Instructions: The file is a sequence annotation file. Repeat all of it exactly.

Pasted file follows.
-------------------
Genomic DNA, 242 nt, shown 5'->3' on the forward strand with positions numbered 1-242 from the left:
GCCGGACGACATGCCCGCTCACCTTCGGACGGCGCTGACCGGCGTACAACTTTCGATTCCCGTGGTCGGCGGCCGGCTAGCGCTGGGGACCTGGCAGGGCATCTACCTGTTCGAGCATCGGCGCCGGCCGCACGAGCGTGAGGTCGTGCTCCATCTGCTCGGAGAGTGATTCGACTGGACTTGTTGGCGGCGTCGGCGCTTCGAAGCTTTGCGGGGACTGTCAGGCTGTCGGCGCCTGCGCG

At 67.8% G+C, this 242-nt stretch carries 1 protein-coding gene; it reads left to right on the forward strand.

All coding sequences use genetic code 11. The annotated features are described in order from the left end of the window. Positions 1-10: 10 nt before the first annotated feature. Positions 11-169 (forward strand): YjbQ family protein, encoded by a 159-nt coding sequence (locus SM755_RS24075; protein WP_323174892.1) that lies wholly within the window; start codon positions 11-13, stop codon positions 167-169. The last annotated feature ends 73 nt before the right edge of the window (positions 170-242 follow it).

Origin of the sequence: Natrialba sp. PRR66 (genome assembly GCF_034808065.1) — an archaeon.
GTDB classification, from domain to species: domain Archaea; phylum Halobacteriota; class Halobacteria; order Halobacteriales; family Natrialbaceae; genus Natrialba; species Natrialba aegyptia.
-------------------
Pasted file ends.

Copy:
Genomic DNA, 242 nt, shown 5'->3' on the forward strand with positions numbered 1-242 from the left:
GCCGGACGACATGCCCGCTCACCTTCGGACGGCGCTGACCGGCGTACAACTTTCGATTCCCGTGGTCGGCGGCCGGCTAGCGCTGGGGACCTGGCAGGGCATCTACCTGTTCGAGCATCGGCGCCGGCCGCACGAGCGTGAGGTCGTGCTCCATCTGCTCGGAGAGTGATTCGACTGGACTTGTTGGCGGCGTCGGCGCTTCGAAGCTTTGCGGGGACTGTCAGGCTGTCGGCGCCTGCGCG

At 67.8% G+C, this 242-nt stretch carries 1 protein-coding gene; it reads left to right on the forward strand.

All coding sequences use genetic code 11. The annotated features are described in order from the left end of the window. Positions 1-10: 10 nt before the first annotated feature. Positions 11-169 (forward strand): YjbQ family protein, encoded by a 159-nt coding sequence (locus SM755_RS24075; protein WP_323174892.1) that lies wholly within the window; start codon positions 11-13, stop codon positions 167-169. The last annotated feature ends 73 nt before the right edge of the window (positions 170-242 follow it).

Origin of the sequence: Natrialba sp. PRR66 (genome assembly GCF_034808065.1) — an archaeon.
GTDB classification, from domain to species: domain Archaea; phylum Halobacteriota; class Halobacteria; order Halobacteriales; family Natrialbaceae; genus Natrialba; species Natrialba aegyptia.